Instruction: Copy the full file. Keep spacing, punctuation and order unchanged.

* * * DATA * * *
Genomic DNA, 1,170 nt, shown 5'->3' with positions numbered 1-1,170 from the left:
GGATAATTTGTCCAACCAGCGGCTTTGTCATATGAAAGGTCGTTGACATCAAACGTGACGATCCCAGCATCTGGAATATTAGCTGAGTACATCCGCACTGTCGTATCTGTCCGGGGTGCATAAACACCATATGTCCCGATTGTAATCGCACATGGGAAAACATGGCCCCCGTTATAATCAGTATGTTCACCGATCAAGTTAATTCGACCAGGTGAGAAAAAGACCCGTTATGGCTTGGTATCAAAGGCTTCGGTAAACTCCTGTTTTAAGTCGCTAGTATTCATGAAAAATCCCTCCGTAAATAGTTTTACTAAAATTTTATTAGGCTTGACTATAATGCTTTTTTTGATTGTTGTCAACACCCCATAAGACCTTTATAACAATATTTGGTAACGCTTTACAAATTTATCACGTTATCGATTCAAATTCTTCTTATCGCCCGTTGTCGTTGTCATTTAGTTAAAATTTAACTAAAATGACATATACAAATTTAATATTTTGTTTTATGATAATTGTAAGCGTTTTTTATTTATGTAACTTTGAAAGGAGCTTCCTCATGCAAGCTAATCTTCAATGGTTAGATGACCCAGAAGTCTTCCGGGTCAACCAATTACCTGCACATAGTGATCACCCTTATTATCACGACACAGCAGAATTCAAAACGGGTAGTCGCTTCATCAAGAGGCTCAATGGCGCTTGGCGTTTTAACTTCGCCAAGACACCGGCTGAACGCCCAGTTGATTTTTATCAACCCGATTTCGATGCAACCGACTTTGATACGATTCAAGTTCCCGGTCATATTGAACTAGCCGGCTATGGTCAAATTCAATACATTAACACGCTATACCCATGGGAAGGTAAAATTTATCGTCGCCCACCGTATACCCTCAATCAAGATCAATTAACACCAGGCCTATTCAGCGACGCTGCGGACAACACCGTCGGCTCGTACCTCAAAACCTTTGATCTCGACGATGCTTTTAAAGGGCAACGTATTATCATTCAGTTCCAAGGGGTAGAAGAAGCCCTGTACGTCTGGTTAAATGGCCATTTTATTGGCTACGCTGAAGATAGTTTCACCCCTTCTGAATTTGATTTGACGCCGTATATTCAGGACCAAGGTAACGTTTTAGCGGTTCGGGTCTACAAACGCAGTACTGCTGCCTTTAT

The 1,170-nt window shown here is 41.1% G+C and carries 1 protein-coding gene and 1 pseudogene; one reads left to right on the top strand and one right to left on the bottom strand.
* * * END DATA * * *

Genomic DNA, 1,170 nt, shown 5'->3' with positions numbered 1-1,170 from the left:
GGATAATTTGTCCAACCAGCGGCTTTGTCATATGAAAGGTCGTTGACATCAAACGTGACGATCCCAGCATCTGGAATATTAGCTGAGTACATCCGCACTGTCGTATCTGTCCGGGGTGCATAAACACCATATGTCCCGATTGTAATCGCACATGGGAAAACATGGCCCCCGTTATAATCAGTATGTTCACCGATCAAGTTAATTCGACCAGGTGAGAAAAAGACCCGTTATGGCTTGGTATCAAAGGCTTCGGTAAACTCCTGTTTTAAGTCGCTAGTATTCATGAAAAATCCCTCCGTAAATAGTTTTACTAAAATTTTATTAGGCTTGACTATAATGCTTTTTTTGATTGTTGTCAACACCCCATAAGACCTTTATAACAATATTTGGTAACGCTTTACAAATTTATCACGTTATCGATTCAAATTCTTCTTATCGCCCGTTGTCGTTGTCATTTAGTTAAAATTTAACTAAAATGACATATACAAATTTAATATTTTGTTTTATGATAATTGTAAGCGTTTTTTATTTATGTAACTTTGAAAGGAGCTTCCTCATGCAAGCTAATCTTCAATGGTTAGATGACCCAGAAGTCTTCCGGGTCAACCAATTACCTGCACATAGTGATCACCCTTATTATCACGACACAGCAGAATTCAAAACGGGTAGTCGCTTCATCAAGAGGCTCAATGGCGCTTGGCGTTTTAACTTCGCCAAGACACCGGCTGAACGCCCAGTTGATTTTTATCAACCCGATTTCGATGCAACCGACTTTGATACGATTCAAGTTCCCGGTCATATTGAACTAGCCGGCTATGGTCAAATTCAATACATTAACACGCTATACCCATGGGAAGGTAAAATTTATCGTCGCCCACCGTATACCCTCAATCAAGATCAATTAACACCAGGCCTATTCAGCGACGCTGCGGACAACACCGTCGGCTCGTACCTCAAAACCTTTGATCTCGACGATGCTTTTAAAGGGCAACGTATTATCATTCAGTTCCAAGGGGTAGAAGAAGCCCTGTACGTCTGGTTAAATGGCCATTTTATTGGCTACGCTGAAGATAGTTTCACCCCTTCTGAATTTGATTTGACGCCGTATATTCAGGACCAAGGTAACGTTTTAGCGGTTCGGGTCTACAAACGCAGTACTGCTGCCTTTAT

The 1,170-nt window shown here is 41.1% G+C and carries 1 protein-coding gene and 1 pseudogene; one reads left to right on the top strand and one right to left on the bottom strand.